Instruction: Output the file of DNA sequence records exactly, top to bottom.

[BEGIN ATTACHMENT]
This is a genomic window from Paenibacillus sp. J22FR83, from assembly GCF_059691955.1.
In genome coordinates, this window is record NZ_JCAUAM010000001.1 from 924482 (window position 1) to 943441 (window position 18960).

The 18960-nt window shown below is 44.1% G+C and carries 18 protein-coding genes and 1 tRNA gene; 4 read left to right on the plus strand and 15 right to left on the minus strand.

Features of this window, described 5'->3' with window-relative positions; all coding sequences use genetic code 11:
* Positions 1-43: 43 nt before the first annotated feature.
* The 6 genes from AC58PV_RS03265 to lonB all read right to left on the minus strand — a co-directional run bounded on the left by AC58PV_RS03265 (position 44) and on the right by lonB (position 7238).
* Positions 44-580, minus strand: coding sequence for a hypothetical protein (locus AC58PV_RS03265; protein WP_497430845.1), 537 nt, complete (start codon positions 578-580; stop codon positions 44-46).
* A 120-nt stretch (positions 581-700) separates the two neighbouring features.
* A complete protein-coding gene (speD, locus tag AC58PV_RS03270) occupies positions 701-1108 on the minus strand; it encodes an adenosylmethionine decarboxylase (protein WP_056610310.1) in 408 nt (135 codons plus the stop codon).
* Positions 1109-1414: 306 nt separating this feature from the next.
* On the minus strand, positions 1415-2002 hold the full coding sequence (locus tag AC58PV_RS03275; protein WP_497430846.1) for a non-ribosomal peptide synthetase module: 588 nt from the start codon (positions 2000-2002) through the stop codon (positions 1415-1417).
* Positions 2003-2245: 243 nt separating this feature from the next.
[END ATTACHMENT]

This is a genomic window from Paenibacillus sp. J22FR83, from assembly GCF_059691955.1.
In genome coordinates, this window is record NZ_JCAUAM010000001.1 from 924482 (window position 1) to 943441 (window position 18960).

The 18960-nt window shown below is 44.1% G+C and carries 18 protein-coding genes and 1 tRNA gene; 4 read left to right on the plus strand and 15 right to left on the minus strand.

Features of this window, described 5'->3' with window-relative positions; all coding sequences use genetic code 11:
* Positions 1-43: 43 nt before the first annotated feature.
* The 6 genes from AC58PV_RS03265 to lonB all read right to left on the minus strand — a co-directional run bounded on the left by AC58PV_RS03265 (position 44) and on the right by lonB (position 7238).
* Positions 44-580, minus strand: coding sequence for a hypothetical protein (locus AC58PV_RS03265; protein WP_497430845.1), 537 nt, complete (start codon positions 578-580; stop codon positions 44-46).
* A 120-nt stretch (positions 581-700) separates the two neighbouring features.
* A complete protein-coding gene (speD, locus tag AC58PV_RS03270) occupies positions 701-1108 on the minus strand; it encodes an adenosylmethionine decarboxylase (protein WP_056610310.1) in 408 nt (135 codons plus the stop codon).
* Positions 1109-1414: 306 nt separating this feature from the next.
* On the minus strand, positions 1415-2002 hold the full coding sequence (locus tag AC58PV_RS03275; protein WP_497430846.1) for a non-ribosomal peptide synthetase module: 588 nt from the start codon (positions 2000-2002) through the stop codon (positions 1415-1417).
* Positions 2003-2245: 243 nt separating this feature from the next.